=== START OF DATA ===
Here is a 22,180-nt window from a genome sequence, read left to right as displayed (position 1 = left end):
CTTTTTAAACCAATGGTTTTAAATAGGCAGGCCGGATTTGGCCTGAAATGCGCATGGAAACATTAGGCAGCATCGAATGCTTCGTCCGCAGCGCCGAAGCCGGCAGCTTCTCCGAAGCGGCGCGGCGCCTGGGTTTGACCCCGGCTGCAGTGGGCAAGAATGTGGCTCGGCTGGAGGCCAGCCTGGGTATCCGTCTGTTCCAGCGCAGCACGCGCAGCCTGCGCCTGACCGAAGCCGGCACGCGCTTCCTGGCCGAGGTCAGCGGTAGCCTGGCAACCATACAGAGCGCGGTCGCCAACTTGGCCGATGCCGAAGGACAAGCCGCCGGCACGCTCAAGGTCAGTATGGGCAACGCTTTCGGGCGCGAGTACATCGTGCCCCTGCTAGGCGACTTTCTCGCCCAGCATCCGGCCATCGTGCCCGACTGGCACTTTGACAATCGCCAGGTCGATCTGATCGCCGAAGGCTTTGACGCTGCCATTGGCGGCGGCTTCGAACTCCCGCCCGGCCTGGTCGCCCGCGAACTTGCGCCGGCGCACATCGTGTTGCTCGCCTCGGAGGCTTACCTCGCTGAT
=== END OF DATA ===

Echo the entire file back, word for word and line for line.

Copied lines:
Here is a 22,180-nt window from a genome sequence, read left to right as displayed (position 1 = left end):
CTTTTTAAACCAATGGTTTTAAATAGGCAGGCCGGATTTGGCCTGAAATGCGCATGGAAACATTAGGCAGCATCGAATGCTTCGTCCGCAGCGCCGAAGCCGGCAGCTTCTCCGAAGCGGCGCGGCGCCTGGGTTTGACCCCGGCTGCAGTGGGCAAGAATGTGGCTCGGCTGGAGGCCAGCCTGGGTATCCGTCTGTTCCAGCGCAGCACGCGCAGCCTGCGCCTGACCGAAGCCGGCACGCGCTTCCTGGCCGAGGTCAGCGGTAGCCTGGCAACCATACAGAGCGCGGTCGCCAACTTGGCCGATGCCGAAGGACAAGCCGCCGGCACGCTCAAGGTCAGTATGGGCAACGCTTTCGGGCGCGAGTACATCGTGCCCCTGCTAGGCGACTTTCTCGCCCAGCATCCGGCCATCGTGCCCGACTGGCACTTTGACAATCGCCAGGTCGATCTGATCGCCGAAGGCTTTGACGCTGCCATTGGCGGCGGCTTCGAACTCCCGCCCGGCCTGGTCGCCCGCGAACTTGCGCCGGCGCACATCGTGTTGCTCGCCTCGGAGGCTTACCTCGCTGAT